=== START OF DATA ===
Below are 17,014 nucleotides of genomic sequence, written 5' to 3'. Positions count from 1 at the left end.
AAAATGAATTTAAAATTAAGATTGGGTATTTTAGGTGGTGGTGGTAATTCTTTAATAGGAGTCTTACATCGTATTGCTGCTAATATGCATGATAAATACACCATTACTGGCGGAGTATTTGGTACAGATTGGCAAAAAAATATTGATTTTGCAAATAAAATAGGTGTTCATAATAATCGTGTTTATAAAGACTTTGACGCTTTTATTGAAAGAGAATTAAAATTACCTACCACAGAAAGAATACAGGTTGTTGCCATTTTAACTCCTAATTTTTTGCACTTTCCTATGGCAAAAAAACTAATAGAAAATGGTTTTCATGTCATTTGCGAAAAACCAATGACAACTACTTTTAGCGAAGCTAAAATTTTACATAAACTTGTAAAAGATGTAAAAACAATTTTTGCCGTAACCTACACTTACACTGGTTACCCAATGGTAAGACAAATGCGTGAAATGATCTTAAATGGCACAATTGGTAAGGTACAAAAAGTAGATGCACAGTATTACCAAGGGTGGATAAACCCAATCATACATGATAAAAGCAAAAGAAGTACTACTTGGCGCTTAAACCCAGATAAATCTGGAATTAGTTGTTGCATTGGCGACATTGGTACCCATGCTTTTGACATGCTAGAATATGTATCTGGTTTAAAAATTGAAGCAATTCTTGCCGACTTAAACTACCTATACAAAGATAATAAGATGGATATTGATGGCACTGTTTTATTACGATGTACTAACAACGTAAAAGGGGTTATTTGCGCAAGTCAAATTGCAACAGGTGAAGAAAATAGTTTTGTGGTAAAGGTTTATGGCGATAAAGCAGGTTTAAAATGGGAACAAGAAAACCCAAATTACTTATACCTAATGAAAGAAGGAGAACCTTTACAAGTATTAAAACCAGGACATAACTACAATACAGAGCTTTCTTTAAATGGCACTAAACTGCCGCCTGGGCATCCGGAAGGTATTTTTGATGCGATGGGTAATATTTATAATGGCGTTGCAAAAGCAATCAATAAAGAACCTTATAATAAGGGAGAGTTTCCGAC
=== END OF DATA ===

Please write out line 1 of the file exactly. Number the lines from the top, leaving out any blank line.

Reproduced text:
Below are 17,014 nucleotides of genomic sequence, written 5' to 3'. Positions count from 1 at the left end.